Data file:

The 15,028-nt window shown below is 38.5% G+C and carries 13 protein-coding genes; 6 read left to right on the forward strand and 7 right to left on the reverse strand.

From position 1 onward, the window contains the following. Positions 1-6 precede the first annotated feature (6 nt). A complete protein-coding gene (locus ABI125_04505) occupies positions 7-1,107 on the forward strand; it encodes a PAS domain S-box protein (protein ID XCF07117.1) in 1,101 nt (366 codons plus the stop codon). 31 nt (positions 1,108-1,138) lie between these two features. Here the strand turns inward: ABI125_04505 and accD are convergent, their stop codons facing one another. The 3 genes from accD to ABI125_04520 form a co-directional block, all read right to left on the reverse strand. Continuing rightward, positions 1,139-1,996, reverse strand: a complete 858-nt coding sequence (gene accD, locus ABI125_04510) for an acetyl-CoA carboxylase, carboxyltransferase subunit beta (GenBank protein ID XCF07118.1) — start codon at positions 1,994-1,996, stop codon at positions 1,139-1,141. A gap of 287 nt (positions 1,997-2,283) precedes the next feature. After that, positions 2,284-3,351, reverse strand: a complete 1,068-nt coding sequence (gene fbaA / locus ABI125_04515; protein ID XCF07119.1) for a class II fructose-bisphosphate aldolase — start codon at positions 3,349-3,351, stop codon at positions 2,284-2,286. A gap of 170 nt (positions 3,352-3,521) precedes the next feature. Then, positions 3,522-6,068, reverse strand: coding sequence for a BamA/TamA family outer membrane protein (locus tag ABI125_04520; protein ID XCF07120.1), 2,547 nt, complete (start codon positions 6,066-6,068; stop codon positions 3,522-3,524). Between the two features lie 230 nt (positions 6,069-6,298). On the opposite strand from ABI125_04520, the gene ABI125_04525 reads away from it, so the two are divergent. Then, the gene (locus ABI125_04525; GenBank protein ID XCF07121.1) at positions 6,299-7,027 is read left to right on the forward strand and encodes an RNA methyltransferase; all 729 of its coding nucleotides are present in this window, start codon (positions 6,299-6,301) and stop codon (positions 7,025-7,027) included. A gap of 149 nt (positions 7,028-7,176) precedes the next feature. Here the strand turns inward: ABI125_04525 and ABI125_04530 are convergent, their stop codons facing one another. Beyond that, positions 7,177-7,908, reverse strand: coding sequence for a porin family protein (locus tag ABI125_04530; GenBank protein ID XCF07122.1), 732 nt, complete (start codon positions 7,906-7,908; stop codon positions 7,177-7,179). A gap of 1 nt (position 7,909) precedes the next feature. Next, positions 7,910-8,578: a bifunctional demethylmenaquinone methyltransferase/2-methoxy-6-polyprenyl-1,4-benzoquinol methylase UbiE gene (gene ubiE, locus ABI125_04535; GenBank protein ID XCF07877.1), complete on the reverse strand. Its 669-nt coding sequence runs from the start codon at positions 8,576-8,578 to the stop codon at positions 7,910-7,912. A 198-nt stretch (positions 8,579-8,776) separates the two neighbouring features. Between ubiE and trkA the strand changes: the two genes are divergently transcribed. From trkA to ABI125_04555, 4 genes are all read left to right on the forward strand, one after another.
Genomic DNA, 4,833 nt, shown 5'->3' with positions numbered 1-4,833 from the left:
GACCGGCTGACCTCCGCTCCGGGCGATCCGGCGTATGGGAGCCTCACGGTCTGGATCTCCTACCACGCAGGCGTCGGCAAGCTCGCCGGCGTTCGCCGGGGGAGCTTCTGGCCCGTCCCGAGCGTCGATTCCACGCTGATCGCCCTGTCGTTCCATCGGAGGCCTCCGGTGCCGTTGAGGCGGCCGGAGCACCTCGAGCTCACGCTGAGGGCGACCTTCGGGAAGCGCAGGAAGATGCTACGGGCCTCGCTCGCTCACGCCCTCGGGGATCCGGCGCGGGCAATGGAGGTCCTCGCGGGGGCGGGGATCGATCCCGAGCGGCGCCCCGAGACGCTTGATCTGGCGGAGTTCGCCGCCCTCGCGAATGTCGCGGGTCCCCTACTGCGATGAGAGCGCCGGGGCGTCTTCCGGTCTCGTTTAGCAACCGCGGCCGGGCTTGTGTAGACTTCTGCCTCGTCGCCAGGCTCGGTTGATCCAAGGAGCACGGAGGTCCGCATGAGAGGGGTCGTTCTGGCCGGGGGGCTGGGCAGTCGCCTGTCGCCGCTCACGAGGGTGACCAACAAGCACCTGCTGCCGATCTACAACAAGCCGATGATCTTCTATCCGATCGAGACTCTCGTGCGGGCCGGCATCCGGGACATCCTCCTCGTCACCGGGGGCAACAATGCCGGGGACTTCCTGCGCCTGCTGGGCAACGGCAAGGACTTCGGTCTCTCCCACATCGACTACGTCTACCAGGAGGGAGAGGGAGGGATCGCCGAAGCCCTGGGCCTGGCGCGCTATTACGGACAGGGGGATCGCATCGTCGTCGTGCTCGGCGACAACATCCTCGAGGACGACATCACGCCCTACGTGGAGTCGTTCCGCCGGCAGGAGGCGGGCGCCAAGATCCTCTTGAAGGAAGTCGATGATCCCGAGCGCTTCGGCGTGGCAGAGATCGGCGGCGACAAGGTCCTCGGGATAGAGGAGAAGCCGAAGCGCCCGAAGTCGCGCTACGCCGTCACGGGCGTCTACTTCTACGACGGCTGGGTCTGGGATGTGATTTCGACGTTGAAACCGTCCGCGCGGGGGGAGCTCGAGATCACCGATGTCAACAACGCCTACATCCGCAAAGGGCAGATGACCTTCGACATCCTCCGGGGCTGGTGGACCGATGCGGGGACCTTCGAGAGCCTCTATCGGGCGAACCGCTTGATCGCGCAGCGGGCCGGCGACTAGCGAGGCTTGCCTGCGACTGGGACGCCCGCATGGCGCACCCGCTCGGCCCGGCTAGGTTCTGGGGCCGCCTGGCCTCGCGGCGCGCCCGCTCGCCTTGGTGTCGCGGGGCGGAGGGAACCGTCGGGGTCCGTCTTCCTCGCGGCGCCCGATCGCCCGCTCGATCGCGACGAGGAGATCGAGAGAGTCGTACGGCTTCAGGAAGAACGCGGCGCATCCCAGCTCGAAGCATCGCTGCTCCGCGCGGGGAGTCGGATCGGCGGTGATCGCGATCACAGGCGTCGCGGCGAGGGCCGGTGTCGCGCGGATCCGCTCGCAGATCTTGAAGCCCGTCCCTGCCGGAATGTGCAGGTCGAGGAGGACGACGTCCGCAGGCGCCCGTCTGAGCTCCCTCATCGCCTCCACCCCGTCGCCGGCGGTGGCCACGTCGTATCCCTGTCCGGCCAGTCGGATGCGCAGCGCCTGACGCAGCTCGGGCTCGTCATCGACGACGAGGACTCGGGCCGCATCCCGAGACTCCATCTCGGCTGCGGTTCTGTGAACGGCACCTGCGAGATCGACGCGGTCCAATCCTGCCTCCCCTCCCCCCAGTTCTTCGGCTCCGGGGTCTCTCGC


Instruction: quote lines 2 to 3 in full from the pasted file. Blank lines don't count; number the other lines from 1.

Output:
From position 1 onward, the window contains the following. Positions 1-6 precede the first annotated feature (6 nt). A complete protein-coding gene (locus ABI125_04505) occupies positions 7-1,107 on the forward strand; it encodes a PAS domain S-box protein (protein ID XCF07117.1) in 1,101 nt (366 codons plus the stop codon). 31 nt (positions 1,108-1,138) lie between these two features. Here the strand turns inward: ABI125_04505 and accD are convergent, their stop codons facing one another. The 3 genes from accD to ABI125_04520 form a co-directional block, all read right to left on the reverse strand. Continuing rightward, positions 1,139-1,996, reverse strand: a complete 858-nt coding sequence (gene accD, locus ABI125_04510) for an acetyl-CoA carboxylase, carboxyltransferase subunit beta (GenBank protein ID XCF07118.1) — start codon at positions 1,994-1,996, stop codon at positions 1,139-1,141. A gap of 287 nt (positions 1,997-2,283) precedes the next feature. After that, positions 2,284-3,351, reverse strand: a complete 1,068-nt coding sequence (gene fbaA / locus ABI125_04515; protein ID XCF07119.1) for a class II fructose-bisphosphate aldolase — start codon at positions 3,349-3,351, stop codon at positions 2,284-2,286. A gap of 170 nt (positions 3,352-3,521) precedes the next feature. Then, positions 3,522-6,068, reverse strand: coding sequence for a BamA/TamA family outer membrane protein (locus tag ABI125_04520; protein ID XCF07120.1), 2,547 nt, complete (start codon positions 6,066-6,068; stop codon positions 3,522-3,524). Between the two features lie 230 nt (positions 6,069-6,298). On the opposite strand from ABI125_04520, the gene ABI125_04525 reads away from it, so the two are divergent. Then, the gene (locus ABI125_04525; GenBank protein ID XCF07121.1) at positions 6,299-7,027 is read left to right on the forward strand and encodes an RNA methyltransferase; all 729 of its coding nucleotides are present in this window, start codon (positions 6,299-6,301) and stop codon (positions 7,025-7,027) included. A gap of 149 nt (positions 7,028-7,176) precedes the next feature. Here the strand turns inward: ABI125_04525 and ABI125_04530 are convergent, their stop codons facing one another. Beyond that, positions 7,177-7,908, reverse strand: coding sequence for a porin family protein (locus tag ABI125_04530; GenBank protein ID XCF07122.1), 732 nt, complete (start codon positions 7,906-7,908; stop codon positions 7,177-7,179). A gap of 1 nt (position 7,909) precedes the next feature. Next, positions 7,910-8,578: a bifunctional demethylmenaquinone methyltransferase/2-methoxy-6-polyprenyl-1,4-benzoquinol methylase UbiE gene (gene ubiE, locus ABI125_04535; GenBank protein ID XCF07877.1), complete on the reverse strand. Its 669-nt coding sequence runs from the start codon at positions 8,576-8,578 to the stop codon at positions 7,910-7,912. A 198-nt stretch (positions 8,579-8,776) separates the two neighbouring features. Between ubiE and trkA the strand changes: the two genes are divergently transcribed. From trkA to ABI125_04555, 4 genes are all read left to right on the forward strand, one after another.
Genomic DNA, 4,833 nt, shown 5'->3' with positions numbered 1-4,833 from the left: